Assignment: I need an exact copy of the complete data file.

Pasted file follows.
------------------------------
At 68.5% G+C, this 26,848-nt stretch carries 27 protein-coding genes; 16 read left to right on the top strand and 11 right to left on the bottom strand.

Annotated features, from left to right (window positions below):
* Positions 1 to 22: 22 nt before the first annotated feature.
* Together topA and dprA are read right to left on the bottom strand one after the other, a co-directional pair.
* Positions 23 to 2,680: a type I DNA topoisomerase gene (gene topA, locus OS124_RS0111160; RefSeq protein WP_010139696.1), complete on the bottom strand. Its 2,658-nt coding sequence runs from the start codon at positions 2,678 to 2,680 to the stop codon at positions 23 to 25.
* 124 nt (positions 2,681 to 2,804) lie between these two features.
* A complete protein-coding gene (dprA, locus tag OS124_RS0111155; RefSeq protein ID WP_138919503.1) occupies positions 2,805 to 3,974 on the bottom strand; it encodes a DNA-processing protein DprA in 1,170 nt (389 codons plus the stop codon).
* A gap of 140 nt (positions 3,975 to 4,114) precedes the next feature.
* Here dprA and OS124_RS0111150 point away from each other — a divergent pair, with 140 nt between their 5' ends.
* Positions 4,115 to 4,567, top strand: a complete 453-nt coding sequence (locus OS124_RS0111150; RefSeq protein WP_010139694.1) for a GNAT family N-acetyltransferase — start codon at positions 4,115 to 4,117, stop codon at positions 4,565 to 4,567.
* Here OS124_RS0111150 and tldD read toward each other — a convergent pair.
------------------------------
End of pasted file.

At 68.5% G+C, this 26,848-nt stretch carries 27 protein-coding genes; 16 read left to right on the top strand and 11 right to left on the bottom strand.

Annotated features, from left to right (window positions below):
* Positions 1 to 22: 22 nt before the first annotated feature.
* Together topA and dprA are read right to left on the bottom strand one after the other, a co-directional pair.
* Positions 23 to 2,680: a type I DNA topoisomerase gene (gene topA, locus OS124_RS0111160; RefSeq protein WP_010139696.1), complete on the bottom strand. Its 2,658-nt coding sequence runs from the start codon at positions 2,678 to 2,680 to the stop codon at positions 23 to 25.
* 124 nt (positions 2,681 to 2,804) lie between these two features.
* A complete protein-coding gene (dprA, locus tag OS124_RS0111155; RefSeq protein ID WP_138919503.1) occupies positions 2,805 to 3,974 on the bottom strand; it encodes a DNA-processing protein DprA in 1,170 nt (389 codons plus the stop codon).
* A gap of 140 nt (positions 3,975 to 4,114) precedes the next feature.
* Here dprA and OS124_RS0111150 point away from each other — a divergent pair, with 140 nt between their 5' ends.
* Positions 4,115 to 4,567, top strand: a complete 453-nt coding sequence (locus OS124_RS0111150; RefSeq protein WP_010139694.1) for a GNAT family N-acetyltransferase — start codon at positions 4,115 to 4,117, stop codon at positions 4,565 to 4,567.
* Here OS124_RS0111150 and tldD read toward each other — a convergent pair.